6 Arguments for Using the 'R' Word... and 6 Reasons Those Arguments Make No Sense

My older brother taught me two very smart lessons.

1. Never play kid music in your car. Unless you want to listen to Cailou‘s Greatest Hits for eternity. Your car, your music. Good advice, Big Bro. (That’s why my kiddo requests Queen and James Taylor when we drive.)

2. “The hill you die upon.” He was saying it in regards to a person we both knew who had started a Facebook scuffle. The topic? The “R” word. On my own personal profile page. One person just could not wrap his head around the idea that this might be offensive, demeaning and just plain hurtful, despite my own and others’ request to drop it. I will never forget talking about it later with my brother, and how he just summed it up perfectly. “That’s the hill he wanted to die upon? Really?”

In case you haven’t figured it out by now, autism is one of the hills I will do battle on. Spreading the word to end the word is another. Let’s just take a moment and explore the stages of a person who uses this word and is corrected for it. Most of the time it’s a case of they-just-didn’t-think-or-know-better. They usually make amends, and we all move on. But there are others who cannot take being told their speech is offensive. These are the arguments usually used:

1. Free speech protects you. Yes, it gives you the right to say it. It also gives me the right to react to it. It doesn’t protect you from hearing my retort because that’s also me using my right to free speech. Isn’t it marvelous how that works?

2. You’ve been asked to not use a word you used to say when you were on the playground as a 10-year-old. Haven’t you changed since then? You used to think New Kids on the Block was the best band ever. Still do? Didn’t think so. Perhaps it’s time to embrace that using the word “retard” or saying “that’s retarded” makes you sound about as outdated as an 8-track player.

3. You can’t understand why I get so worked up over this word. I can’t understand why you get so worked up over defending your right to it. Hear what I am about to say. You’re not offended until it affects you. Then you will be up in arms. So understand this is my up-in-arms moment and always will be. This is the hill I am willing to die upon. I have a son with autism so, of course, this is extremely personal to me. Look around, my friend; autism is everywhere. Closer to you than you might even be aware of, and I haven’t even touched on those with other disabilities. If you’re kind enough to hold a door for someone, why can’t you hold your tongue about a single word?

4. Oh, you want to bust out a dictionary and point out how this word is used in music? How right on the sheet music of a song you see it alerting the reader the song is to be played slowly? Yeah, are we really, at this moment talking about that? We’re not. You know it. I know it. You know when you hear someone use that argument of, “Oh why can’t I say the ‘N’ word cause rappers do?” You’re not Jay-Z. And no, I’m not a fan of that word either. When you defend your right to use the “R” word, that’s what you sound like to me. Just as ridiculous. You will never hear my son refer to another person who has any sort of intellectual disability by this term and mean it in some endearing/bonding way. Nope.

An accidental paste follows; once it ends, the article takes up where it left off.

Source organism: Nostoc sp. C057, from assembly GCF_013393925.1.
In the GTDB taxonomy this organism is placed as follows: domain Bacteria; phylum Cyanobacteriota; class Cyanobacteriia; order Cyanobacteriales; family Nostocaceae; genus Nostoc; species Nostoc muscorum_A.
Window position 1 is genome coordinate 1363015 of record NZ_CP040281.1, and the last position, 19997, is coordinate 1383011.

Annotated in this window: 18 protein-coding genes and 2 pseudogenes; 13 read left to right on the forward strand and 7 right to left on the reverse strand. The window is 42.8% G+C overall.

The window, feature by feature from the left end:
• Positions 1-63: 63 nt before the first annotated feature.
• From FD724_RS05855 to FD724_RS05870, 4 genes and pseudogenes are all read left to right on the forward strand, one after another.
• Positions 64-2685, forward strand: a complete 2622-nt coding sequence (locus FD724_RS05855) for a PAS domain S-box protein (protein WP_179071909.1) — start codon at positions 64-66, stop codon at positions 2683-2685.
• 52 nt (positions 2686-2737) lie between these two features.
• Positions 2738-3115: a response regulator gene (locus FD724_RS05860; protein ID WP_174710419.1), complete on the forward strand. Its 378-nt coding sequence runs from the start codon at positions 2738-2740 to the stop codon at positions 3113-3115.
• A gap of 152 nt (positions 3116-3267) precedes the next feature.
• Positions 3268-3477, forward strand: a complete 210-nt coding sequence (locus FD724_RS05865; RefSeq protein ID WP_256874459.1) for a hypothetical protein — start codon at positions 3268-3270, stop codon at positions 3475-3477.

5. Oh, it’s a medical term! Yes, a completely outdated and no-longer-used one. If you see a doctor who still uses it, I urge you to find new medical care. Chances are they aren’t up on a lot of medical information either.

6. Things can be fire retardant. Why yes, they can be and thank goodness for such a technological advance. I am rather firmly against things catching fire. I am also against you pretending this argument is valid when you try to compare fire retardant-treated items and the phrase, “That’s retarded!” as the same. It’s not. One keeps kids’ pajamas from catching fire. The other is used to liken a human being to an object that no one wants or values.

It boils down to this. Be kind. Compassion is missing far too often in this world. You may say, “I didn’t mean your kiddo,” but here’s the thing. You referred to somebody’s kid. Another human being who has a family and friends. Likes and dislikes. Strengths and weaknesses. Something to offer this Earth we all live on. If you have not already, I urge you to take the pledge to end the word at http://www.r-word.org/.

We all have many battles to fight, but don’t let this be the hill you choose to die upon. Choose kindness. Choose empathy. Choose anything but this word.  Choose to have an open mind.

 This post originally appeared on Autism With a Side of Fries.